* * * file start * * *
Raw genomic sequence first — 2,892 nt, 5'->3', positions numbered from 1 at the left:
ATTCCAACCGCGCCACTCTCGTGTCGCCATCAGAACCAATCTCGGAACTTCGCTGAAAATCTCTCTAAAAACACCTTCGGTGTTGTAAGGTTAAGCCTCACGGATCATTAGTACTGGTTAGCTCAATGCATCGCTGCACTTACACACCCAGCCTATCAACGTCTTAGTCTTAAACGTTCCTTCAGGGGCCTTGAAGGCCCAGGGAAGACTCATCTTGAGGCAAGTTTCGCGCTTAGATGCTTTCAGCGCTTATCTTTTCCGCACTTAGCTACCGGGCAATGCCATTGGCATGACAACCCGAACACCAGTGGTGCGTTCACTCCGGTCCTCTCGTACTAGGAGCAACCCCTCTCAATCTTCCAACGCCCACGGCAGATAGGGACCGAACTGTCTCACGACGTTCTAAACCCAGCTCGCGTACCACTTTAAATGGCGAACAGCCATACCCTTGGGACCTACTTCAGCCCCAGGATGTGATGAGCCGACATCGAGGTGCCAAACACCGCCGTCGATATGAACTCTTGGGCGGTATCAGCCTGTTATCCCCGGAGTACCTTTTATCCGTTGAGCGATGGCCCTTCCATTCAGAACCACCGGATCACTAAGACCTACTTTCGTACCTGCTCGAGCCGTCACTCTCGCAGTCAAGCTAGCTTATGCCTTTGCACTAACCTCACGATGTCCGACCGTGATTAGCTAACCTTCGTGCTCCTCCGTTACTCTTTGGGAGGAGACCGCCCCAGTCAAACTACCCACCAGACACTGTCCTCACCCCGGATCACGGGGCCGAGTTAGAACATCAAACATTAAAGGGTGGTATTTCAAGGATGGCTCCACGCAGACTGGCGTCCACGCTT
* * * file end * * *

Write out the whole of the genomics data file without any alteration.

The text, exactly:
Raw genomic sequence first — 2,892 nt, 5'->3', positions numbered from 1 at the left:
ATTCCAACCGCGCCACTCTCGTGTCGCCATCAGAACCAATCTCGGAACTTCGCTGAAAATCTCTCTAAAAACACCTTCGGTGTTGTAAGGTTAAGCCTCACGGATCATTAGTACTGGTTAGCTCAATGCATCGCTGCACTTACACACCCAGCCTATCAACGTCTTAGTCTTAAACGTTCCTTCAGGGGCCTTGAAGGCCCAGGGAAGACTCATCTTGAGGCAAGTTTCGCGCTTAGATGCTTTCAGCGCTTATCTTTTCCGCACTTAGCTACCGGGCAATGCCATTGGCATGACAACCCGAACACCAGTGGTGCGTTCACTCCGGTCCTCTCGTACTAGGAGCAACCCCTCTCAATCTTCCAACGCCCACGGCAGATAGGGACCGAACTGTCTCACGACGTTCTAAACCCAGCTCGCGTACCACTTTAAATGGCGAACAGCCATACCCTTGGGACCTACTTCAGCCCCAGGATGTGATGAGCCGACATCGAGGTGCCAAACACCGCCGTCGATATGAACTCTTGGGCGGTATCAGCCTGTTATCCCCGGAGTACCTTTTATCCGTTGAGCGATGGCCCTTCCATTCAGAACCACCGGATCACTAAGACCTACTTTCGTACCTGCTCGAGCCGTCACTCTCGCAGTCAAGCTAGCTTATGCCTTTGCACTAACCTCACGATGTCCGACCGTGATTAGCTAACCTTCGTGCTCCTCCGTTACTCTTTGGGAGGAGACCGCCCCAGTCAAACTACCCACCAGACACTGTCCTCACCCCGGATCACGGGGCCGAGTTAGAACATCAAACATTAAAGGGTGGTATTTCAAGGATGGCTCCACGCAGACTGGCGTCCACGCTT